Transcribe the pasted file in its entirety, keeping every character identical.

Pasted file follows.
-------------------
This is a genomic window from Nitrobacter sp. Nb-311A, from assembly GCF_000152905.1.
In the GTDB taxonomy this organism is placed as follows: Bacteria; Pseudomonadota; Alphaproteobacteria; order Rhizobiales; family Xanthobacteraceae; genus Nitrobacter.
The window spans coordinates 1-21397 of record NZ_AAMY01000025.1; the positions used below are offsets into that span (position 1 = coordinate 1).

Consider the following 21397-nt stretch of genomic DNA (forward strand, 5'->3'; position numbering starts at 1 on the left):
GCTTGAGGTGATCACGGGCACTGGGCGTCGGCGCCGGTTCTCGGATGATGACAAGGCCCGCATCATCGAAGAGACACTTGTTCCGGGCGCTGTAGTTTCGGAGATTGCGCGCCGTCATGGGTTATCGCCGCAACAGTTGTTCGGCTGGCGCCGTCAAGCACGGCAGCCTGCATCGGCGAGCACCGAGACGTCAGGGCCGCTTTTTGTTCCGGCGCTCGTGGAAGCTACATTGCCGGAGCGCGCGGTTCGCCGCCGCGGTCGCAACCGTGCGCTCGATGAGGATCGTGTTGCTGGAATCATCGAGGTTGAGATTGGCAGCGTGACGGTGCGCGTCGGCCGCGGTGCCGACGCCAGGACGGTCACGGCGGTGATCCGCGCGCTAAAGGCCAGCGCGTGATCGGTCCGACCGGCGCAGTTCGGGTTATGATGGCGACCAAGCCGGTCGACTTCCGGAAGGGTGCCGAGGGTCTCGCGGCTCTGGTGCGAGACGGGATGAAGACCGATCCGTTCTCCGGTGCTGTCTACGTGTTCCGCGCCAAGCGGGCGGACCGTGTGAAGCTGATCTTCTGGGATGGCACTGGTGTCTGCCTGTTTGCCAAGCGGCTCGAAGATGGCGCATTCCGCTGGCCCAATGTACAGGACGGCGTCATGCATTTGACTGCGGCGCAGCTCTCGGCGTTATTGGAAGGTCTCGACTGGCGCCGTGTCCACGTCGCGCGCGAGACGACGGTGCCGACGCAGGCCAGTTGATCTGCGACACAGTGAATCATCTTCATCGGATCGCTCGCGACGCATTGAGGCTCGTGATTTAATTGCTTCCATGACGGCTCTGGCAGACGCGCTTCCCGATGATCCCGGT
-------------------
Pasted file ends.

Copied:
This is a genomic window from Nitrobacter sp. Nb-311A, from assembly GCF_000152905.1.
In the GTDB taxonomy this organism is placed as follows: Bacteria; Pseudomonadota; Alphaproteobacteria; order Rhizobiales; family Xanthobacteraceae; genus Nitrobacter.
The window spans coordinates 1-21397 of record NZ_AAMY01000025.1; the positions used below are offsets into that span (position 1 = coordinate 1).

Consider the following 21397-nt stretch of genomic DNA (forward strand, 5'->3'; position numbering starts at 1 on the left):
GCTTGAGGTGATCACGGGCACTGGGCGTCGGCGCCGGTTCTCGGATGATGACAAGGCCCGCATCATCGAAGAGACACTTGTTCCGGGCGCTGTAGTTTCGGAGATTGCGCGCCGTCATGGGTTATCGCCGCAACAGTTGTTCGGCTGGCGCCGTCAAGCACGGCAGCCTGCATCGGCGAGCACCGAGACGTCAGGGCCGCTTTTTGTTCCGGCGCTCGTGGAAGCTACATTGCCGGAGCGCGCGGTTCGCCGCCGCGGTCGCAACCGTGCGCTCGATGAGGATCGTGTTGCTGGAATCATCGAGGTTGAGATTGGCAGCGTGACGGTGCGCGTCGGCCGCGGTGCCGACGCCAGGACGGTCACGGCGGTGATCCGCGCGCTAAAGGCCAGCGCGTGATCGGTCCGACCGGCGCAGTTCGGGTTATGATGGCGACCAAGCCGGTCGACTTCCGGAAGGGTGCCGAGGGTCTCGCGGCTCTGGTGCGAGACGGGATGAAGACCGATCCGTTCTCCGGTGCTGTCTACGTGTTCCGCGCCAAGCGGGCGGACCGTGTGAAGCTGATCTTCTGGGATGGCACTGGTGTCTGCCTGTTTGCCAAGCGGCTCGAAGATGGCGCATTCCGCTGGCCCAATGTACAGGACGGCGTCATGCATTTGACTGCGGCGCAGCTCTCGGCGTTATTGGAAGGTCTCGACTGGCGCCGTGTCCACGTCGCGCGCGAGACGACGGTGCCGACGCAGGCCAGTTGATCTGCGACACAGTGAATCATCTTCATCGGATCGCTCGCGACGCATTGAGGCTCGTGATTTAATTGCTTCCATGACGGCTCTGGCAGACGCGCTTCCCGATGATCCCGGT